Just as we were entering the ring, the commotion of the obedience trial flushed the pigeons, and they took wing, each moving to another place (still within the arena). Ronin is a Cocker Spaniel. This is a bird dog whose main breeding trait is to hunt and flush gamebirds. ... I gained his attention quickly and moved into place for the first exercise, Scent Discrimination. In this exercise an article I've touched is placed in a group of similar objects about 20-25 feet away and Ronin's job is to find the article I've touched and return it to me. Not today.
We turned and I instructed "Find Mine!" and Ronin took off. He immediately went into hunt mode, nose to ground, moving out and away from me, covering back and forth, interrupted only by a coursing gaze around for sight of a bird. Past the pile of articles (Hmm, I'll get back to those after I finish business). He was not doing the exercise. The judge indicated I should give it up, so I gave a second command, then a third command. We had NQd (Non-Qualifying). He was still hunting. The judge smiled and attempted to lure him to the pile. She pointed at the article with a pencil. I gave a fourth (or fifth?) command and he looked impatiently at me and grabbed an article at random (not the correct article) and brought it. I took it and we finished. I grinned an the judge and said, "Bird dog, you know".
The second article: He picked up an article near the correct one, then dropped it atop the correct one. Could not pick up the correct one with other article atop it. So he rotated 90 degrees and picked up both articles and brought them. By this time I'm trying not to crack up.
The rest of the exercises went well, well within qualifying precision. But we had flunked Utility B.
Remembering last week, I had taken him out several times before the Open B class started, to let him poop as much as he desired. This involves some time because with 1800 other dogs and may people about, there is too much to attend to other than "business".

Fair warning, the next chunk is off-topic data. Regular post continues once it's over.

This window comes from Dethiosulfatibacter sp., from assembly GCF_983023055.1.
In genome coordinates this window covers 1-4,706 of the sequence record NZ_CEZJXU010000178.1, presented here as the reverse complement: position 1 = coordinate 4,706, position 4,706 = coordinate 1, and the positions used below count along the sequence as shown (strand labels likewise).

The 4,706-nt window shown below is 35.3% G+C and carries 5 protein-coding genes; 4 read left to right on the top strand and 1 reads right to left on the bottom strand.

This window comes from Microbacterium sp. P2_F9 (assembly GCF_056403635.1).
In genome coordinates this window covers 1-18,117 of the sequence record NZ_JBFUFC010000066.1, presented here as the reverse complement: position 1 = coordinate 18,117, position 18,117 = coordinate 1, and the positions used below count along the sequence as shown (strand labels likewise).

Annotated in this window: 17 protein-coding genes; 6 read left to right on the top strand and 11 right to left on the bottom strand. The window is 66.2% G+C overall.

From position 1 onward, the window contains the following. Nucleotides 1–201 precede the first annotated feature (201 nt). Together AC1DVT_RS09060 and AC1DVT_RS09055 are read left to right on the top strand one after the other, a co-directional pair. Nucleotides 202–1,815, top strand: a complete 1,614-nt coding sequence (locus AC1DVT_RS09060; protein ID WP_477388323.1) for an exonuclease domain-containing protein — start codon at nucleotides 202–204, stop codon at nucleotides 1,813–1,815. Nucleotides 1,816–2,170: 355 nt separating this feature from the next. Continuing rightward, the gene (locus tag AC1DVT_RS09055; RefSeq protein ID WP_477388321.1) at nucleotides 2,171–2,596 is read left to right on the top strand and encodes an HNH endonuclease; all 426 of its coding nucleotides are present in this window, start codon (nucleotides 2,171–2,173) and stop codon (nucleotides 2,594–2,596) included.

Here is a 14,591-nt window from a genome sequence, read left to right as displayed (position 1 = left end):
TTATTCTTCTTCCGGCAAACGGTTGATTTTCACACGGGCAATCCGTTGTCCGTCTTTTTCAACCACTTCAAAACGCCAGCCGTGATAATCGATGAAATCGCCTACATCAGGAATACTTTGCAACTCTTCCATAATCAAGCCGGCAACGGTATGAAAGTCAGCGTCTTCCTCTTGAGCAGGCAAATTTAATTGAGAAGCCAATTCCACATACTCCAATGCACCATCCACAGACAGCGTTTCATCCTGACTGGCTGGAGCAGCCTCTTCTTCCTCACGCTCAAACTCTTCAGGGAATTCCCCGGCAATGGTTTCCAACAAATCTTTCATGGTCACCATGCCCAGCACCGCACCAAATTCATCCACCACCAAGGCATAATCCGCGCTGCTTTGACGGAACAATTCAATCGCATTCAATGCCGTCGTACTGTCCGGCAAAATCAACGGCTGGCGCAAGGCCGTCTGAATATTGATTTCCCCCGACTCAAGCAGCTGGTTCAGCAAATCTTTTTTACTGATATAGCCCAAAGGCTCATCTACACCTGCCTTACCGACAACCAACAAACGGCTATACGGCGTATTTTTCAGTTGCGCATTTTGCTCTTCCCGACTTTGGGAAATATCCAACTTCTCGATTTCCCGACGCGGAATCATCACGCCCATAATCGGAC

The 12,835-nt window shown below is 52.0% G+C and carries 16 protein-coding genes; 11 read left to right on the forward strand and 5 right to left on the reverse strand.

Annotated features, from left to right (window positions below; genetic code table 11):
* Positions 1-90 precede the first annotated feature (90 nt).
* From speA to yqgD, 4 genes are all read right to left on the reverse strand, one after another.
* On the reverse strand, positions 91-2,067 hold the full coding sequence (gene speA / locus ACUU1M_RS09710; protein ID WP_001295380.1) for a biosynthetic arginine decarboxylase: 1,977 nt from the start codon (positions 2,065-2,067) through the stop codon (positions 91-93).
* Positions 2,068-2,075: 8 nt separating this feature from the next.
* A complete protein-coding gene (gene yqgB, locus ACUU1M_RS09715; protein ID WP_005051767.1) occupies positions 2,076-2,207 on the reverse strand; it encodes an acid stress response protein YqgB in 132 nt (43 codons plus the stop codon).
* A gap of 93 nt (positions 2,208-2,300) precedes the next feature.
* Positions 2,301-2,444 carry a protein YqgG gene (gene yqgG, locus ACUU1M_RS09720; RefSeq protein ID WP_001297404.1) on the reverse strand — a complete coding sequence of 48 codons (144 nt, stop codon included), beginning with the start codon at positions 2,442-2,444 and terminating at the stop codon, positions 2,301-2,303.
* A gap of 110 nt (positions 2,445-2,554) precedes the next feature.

Into Open B, Ronin was his steady self, with better fronts and finishes than ever before (in my opinion). Then. Long Sits. Sit. About the first command a doggie learns is Sit. He knows Sit. Except today. At one minute, thirty seconds (according to judge) Ronin decides to go Down so as to better keep an eye on the pigeons. NQ. And he gets three other dogs to follow suit ("The Cocker was first, it is HIS fault"). So we do the Long Down Stay and when I returned to the ring, he was still down, still intently following the movements of pigeons. I think I startled him when I gave the command to release him from the stay, he hadn't noticed the eight of us returning to the ring.
What fun. It was a good day, in all. He is still green. We came home and after a brief rest, we went in the backyard and practiced. Of course, in practice he is perfect.
We were doing Signal Exercise where I was across the yard giving hand signals for down, up, and come. I saw Beanie, the old girl, on the patio watching. She's a retired UDX dog and is content to watch usually. I gave the Down signal. Both Ronin and also Beanie another 20 feet away settled down. I gave the Sit signal and they both simultaneously sat, keeping their eyes fixed on me. At the Come signal, they both came running, jostling to get into Front position. I'm cracking up. I give the signal to Go Around and they simultaneously moved to heel, Beanie on the inside and Ronin parallel on the outside. Time to enter them in tandem obedience.
Whew. Next show is real soon in Colorado Springs. We need to work with distractions. Gotta proof his exercises. Ronin needs me to be better for him.